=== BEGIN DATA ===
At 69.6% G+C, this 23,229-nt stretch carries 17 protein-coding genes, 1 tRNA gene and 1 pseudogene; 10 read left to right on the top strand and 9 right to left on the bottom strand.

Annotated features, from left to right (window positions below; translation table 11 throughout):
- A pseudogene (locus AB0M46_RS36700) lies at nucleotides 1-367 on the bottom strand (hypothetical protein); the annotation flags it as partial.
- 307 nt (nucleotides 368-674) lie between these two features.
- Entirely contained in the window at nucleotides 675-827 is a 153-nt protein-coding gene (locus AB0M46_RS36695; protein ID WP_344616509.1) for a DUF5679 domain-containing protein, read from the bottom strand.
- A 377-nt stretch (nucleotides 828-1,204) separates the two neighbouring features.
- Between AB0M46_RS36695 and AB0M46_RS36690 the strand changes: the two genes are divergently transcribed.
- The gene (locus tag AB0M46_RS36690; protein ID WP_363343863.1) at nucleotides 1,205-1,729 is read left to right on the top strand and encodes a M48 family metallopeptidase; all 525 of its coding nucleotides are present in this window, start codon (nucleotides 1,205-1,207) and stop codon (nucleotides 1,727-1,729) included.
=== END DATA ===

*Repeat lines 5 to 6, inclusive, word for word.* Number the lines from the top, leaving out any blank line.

- Entirely contained in the window at nucleotides 675-827 is a 153-nt protein-coding gene (locus AB0M46_RS36695; protein ID WP_344616509.1) for a DUF5679 domain-containing protein, read from the bottom strand.
- A 377-nt stretch (nucleotides 828-1,204) separates the two neighbouring features.